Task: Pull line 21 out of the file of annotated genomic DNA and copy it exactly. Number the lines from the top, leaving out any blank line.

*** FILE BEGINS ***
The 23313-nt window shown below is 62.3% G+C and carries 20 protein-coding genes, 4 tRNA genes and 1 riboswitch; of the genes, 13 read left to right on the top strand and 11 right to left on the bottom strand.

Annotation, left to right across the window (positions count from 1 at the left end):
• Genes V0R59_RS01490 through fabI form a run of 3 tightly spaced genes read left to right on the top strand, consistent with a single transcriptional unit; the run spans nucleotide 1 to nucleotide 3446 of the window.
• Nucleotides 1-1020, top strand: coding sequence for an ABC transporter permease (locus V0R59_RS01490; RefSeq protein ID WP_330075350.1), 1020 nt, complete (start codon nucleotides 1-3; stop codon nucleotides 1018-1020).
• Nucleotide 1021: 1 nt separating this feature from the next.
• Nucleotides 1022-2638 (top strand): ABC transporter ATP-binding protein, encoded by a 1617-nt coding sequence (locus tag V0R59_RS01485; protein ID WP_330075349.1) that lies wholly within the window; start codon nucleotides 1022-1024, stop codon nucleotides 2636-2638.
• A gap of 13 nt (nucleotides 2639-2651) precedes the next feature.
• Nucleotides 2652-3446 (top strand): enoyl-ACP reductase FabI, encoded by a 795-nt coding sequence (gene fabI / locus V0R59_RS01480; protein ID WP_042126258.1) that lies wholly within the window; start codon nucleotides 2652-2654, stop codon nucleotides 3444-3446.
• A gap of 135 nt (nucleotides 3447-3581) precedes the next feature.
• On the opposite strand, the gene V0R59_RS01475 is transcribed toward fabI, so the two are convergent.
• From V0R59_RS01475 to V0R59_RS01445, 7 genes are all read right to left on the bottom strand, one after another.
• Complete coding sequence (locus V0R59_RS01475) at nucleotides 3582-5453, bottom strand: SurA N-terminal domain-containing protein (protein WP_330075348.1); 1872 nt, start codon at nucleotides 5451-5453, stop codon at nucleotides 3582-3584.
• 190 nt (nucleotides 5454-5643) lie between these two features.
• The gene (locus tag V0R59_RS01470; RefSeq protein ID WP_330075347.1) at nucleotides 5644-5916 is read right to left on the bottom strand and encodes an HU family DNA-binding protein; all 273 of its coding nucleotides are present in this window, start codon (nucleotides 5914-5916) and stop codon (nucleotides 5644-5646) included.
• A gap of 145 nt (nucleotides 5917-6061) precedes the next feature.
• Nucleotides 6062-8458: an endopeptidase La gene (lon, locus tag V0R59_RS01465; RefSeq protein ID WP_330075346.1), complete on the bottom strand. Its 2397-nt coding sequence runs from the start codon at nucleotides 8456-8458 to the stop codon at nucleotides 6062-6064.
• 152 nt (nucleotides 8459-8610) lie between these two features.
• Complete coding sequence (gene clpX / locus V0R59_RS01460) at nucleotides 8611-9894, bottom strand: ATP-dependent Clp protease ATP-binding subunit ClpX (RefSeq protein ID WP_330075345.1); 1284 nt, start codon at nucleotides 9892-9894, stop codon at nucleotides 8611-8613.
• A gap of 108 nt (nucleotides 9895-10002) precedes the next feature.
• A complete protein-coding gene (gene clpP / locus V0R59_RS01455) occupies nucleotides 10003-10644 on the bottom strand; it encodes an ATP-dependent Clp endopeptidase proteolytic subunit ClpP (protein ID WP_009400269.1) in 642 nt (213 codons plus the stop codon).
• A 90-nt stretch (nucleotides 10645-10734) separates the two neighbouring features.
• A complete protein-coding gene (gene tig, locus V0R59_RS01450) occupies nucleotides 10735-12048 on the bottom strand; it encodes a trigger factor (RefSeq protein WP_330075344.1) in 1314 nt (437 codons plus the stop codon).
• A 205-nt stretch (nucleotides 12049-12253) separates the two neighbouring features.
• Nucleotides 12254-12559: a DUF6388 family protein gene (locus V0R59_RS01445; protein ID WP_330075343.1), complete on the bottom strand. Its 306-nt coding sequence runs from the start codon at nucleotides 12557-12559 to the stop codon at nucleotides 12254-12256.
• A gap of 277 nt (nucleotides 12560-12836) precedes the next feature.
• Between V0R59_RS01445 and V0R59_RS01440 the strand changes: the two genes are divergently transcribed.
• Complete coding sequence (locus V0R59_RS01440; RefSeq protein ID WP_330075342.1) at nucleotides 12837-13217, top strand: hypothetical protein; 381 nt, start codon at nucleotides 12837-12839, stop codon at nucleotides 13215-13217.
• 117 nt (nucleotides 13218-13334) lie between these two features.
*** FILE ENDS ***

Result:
• A 90-nt stretch (nucleotides 10645-10734) separates the two neighbouring features.